“We won’t have him with us for very much longer,” she said in a report in the Spanish newspaper ABC. “It is unlikely that the Pope Emeritus will appear again in public,” she said. Gomez made the comments on Tuesday, at the launch of her new book on the conclave called “From Benedict to Francis”.
The journalist added the Pope’s decision to resign was a “very bitter chalice” for him and that he showed “great humility” in doing so.
But speaking to the Register Wednesday, Vatican spokesman Fr. Federico Lombardi said that Benedict “has no illness” and that “the problems are those connected with age.” His comments are consistent Vatican statements on this issue since Benedict announced his resignation on February 11.
Many had noticed how much more frail the former Pope looked when he met Pope Francis last month, and that he had appeared to have aged considerably in the three weeks he had been out of office.
Vatican doctors had noted with concern how he had become much thinner back in January, before he resigned. He had also begun to tire quickly and his personal physician, Dr. Patrizio Polisca, said his blood pressure was having strong fluctuations. He advised the Pope to avoid air travel.
The Vatican revealed in February that Pope Benedict had a pacemaker fitted a number of years ago and his biographer, Peter Seewald, confirmed he was unable to see out of his left eye, creating problems when walking, especially up and down steps.
Benedict XVI has used a walking stick for the past couple of years because of pain in his right hip and ankle.
In response to the speculation, the Vatican has regularly insisted that Benedict, who turns 86 next week, is not suffering from anything other than the physical trials of old age. So far, his plans to move into a converted convent in the Vatican at the beginning of May remain unchanged.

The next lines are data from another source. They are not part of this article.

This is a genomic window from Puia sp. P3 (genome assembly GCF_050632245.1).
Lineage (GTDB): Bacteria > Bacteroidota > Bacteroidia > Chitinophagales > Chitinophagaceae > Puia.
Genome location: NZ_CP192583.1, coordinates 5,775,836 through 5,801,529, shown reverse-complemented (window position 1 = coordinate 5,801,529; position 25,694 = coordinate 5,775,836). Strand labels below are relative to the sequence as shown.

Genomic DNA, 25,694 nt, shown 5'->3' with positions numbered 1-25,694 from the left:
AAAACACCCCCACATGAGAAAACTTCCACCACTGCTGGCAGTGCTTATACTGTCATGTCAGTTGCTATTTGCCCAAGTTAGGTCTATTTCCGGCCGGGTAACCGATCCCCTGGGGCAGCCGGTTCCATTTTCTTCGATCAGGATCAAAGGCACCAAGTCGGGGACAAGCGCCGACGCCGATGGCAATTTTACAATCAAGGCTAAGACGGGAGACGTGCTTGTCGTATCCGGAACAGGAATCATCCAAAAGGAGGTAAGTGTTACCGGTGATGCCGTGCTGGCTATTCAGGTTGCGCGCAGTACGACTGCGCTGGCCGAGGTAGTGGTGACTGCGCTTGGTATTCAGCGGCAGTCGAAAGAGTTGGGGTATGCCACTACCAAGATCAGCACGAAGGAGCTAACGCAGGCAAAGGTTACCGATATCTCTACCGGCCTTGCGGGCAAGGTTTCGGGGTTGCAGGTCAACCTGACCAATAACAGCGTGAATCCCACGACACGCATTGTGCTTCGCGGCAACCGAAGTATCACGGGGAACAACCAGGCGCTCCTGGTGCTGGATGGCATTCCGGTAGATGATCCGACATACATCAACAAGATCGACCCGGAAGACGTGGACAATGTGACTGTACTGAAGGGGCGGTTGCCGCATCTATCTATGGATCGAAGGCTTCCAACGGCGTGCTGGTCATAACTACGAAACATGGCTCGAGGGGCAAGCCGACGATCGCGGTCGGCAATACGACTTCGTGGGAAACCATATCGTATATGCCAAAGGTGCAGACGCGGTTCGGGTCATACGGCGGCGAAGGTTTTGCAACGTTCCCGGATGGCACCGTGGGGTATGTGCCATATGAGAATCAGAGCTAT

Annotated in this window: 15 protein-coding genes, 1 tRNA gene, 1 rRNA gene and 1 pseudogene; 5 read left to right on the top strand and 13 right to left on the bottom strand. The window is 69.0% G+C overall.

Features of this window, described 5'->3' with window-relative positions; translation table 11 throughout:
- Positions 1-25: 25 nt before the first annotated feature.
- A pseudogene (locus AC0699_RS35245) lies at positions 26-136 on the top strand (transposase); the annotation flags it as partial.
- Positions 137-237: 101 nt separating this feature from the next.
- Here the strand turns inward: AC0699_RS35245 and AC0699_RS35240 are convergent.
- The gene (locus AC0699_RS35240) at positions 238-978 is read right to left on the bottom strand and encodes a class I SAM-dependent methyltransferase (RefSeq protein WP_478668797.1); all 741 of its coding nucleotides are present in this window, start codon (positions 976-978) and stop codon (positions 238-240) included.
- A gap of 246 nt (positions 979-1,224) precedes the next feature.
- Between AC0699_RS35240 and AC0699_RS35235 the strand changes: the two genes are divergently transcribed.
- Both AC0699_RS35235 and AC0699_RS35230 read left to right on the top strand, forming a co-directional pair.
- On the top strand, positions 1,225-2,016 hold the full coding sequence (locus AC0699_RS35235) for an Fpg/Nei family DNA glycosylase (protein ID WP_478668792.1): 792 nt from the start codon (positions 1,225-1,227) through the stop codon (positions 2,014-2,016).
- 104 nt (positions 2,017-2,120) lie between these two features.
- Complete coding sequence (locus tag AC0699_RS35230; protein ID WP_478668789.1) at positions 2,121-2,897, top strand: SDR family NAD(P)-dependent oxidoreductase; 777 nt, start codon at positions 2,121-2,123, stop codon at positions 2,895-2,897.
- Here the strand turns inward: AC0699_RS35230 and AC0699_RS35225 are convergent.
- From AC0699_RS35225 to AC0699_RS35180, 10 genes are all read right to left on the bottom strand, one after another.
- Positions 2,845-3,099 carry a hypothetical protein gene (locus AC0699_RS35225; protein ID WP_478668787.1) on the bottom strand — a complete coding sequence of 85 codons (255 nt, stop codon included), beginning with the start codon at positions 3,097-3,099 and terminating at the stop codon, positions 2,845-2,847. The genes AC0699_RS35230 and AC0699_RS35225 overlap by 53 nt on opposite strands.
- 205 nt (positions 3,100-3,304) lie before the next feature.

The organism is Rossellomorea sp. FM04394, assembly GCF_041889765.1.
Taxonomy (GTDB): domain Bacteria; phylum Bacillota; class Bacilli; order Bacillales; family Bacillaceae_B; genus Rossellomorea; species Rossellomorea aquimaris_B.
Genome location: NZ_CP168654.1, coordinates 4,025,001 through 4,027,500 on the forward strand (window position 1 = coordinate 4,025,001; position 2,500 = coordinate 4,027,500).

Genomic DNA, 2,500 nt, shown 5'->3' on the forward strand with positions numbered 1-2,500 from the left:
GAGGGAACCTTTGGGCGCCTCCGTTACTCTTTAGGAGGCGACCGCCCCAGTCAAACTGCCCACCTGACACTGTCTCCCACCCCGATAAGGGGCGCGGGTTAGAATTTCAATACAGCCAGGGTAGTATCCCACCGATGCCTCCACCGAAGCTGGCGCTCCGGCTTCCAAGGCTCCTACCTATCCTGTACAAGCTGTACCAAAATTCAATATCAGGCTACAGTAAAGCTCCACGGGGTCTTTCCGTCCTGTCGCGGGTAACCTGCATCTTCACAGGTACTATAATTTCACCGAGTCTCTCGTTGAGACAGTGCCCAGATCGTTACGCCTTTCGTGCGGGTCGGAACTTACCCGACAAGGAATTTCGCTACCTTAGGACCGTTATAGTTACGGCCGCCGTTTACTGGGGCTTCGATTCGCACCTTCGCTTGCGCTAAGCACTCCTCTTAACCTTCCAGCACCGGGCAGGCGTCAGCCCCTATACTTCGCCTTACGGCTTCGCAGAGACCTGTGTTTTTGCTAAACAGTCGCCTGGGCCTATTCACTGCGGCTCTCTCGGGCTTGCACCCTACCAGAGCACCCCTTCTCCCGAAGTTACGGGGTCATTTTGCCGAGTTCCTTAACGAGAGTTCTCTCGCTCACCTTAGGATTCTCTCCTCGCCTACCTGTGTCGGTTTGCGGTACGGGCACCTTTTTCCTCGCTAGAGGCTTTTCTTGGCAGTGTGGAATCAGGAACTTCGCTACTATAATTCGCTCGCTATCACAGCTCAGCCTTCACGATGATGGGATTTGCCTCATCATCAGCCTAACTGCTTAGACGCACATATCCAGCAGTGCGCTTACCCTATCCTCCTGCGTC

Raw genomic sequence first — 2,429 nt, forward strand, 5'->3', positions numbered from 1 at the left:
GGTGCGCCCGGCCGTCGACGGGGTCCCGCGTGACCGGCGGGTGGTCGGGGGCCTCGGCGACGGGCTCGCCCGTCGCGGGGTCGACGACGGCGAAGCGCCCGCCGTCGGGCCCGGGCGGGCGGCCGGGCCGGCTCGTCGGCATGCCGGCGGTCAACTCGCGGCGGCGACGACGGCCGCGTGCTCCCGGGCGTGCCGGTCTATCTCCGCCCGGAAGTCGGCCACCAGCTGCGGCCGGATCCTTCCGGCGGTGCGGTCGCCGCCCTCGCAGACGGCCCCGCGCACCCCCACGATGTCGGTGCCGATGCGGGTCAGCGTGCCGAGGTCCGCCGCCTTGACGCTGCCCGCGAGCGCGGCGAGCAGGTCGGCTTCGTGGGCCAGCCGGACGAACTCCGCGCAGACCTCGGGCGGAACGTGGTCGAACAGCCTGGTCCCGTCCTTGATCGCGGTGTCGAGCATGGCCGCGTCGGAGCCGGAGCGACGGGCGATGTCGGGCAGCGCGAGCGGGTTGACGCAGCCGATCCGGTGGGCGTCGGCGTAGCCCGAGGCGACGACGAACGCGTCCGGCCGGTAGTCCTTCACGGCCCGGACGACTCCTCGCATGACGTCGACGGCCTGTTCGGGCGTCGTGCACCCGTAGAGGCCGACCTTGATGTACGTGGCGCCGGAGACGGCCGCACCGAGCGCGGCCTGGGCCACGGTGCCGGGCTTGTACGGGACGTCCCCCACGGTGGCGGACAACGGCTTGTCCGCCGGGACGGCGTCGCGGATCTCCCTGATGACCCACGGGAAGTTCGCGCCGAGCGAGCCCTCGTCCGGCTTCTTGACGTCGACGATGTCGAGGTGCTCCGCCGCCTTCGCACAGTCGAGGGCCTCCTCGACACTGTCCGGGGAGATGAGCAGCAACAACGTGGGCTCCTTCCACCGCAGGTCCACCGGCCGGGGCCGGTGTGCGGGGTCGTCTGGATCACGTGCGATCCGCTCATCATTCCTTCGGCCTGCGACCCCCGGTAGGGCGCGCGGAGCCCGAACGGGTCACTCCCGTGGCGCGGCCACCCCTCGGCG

This article appeared in the National Catholic Register, 10 April 2013: http://www.ncregister.com/blog/edward-pentin/vatican-denies-benedict-xvi-has-serious-illness/#ixzz2Q5HN5cYz
My 2011 Register interview with former adviser to Margaret Thatcher, John O’Sullivan, on the legacy of Thatcher, John Paul II and Reagan.
How instrumental were Ronald Reagan, Margaret Thatcher and John Paul II in ending Soviet-led communism, and what lessons do they teach the world today in dealing with secularism and Islamist terrorism? To find out, we asked John O’Sullivan, author of The President, The Pope, and The Prime Minister: Three Who Changed the World.
In Rome in December for the launch of the Italian version of his book, O’Sullivan, a former Downing Street adviser to Thatcher and currently executive editor of Radio Free Europe, explained how these three leaders accelerated the end of the Cold War, how Reagan was instrumental in bringing John Paul II and Thatcher together, and whether leaders of similar caliber exist in the world today.
You mention in your book that John Paul II, Ronald Reagan and Margaret Thatcher had interesting aspects in common: They changed the course of history, yet they were three “middle managers” no one imagined could reach the top. How much did your research reveal the role of Providence in what they achieved?
I try to explain in the book the great difficulties of discussing the role of Providence in history, because, of course, Providence works through natural and human agencies. So, in a sense, probably the best way to do it is to describe what happened as best we know how and let the reader draw the inferences from extraordinary coincidences and so on.
In fact, I quote John Paul II at one point: that in the workings of Providence there are no coincidences. It did strike me as fascinating that these three people emerged at a time of great peril for Western civilization, Christianity and other things. All of them had a struggle to get there; they had to struggle to make an impact; almost immediately they entered their high positions, and all of them became the victims of attempted assassinations. Those assassinations came very close to success — with the Pope, the bullet passed just a short distance from his heart; the same was true of Reagan and maybe Thatcher — had she remained in the bathroom for another five or six minutes, she would have been killed.
How much did those failed assassination attempts give them impetus to continue their goals?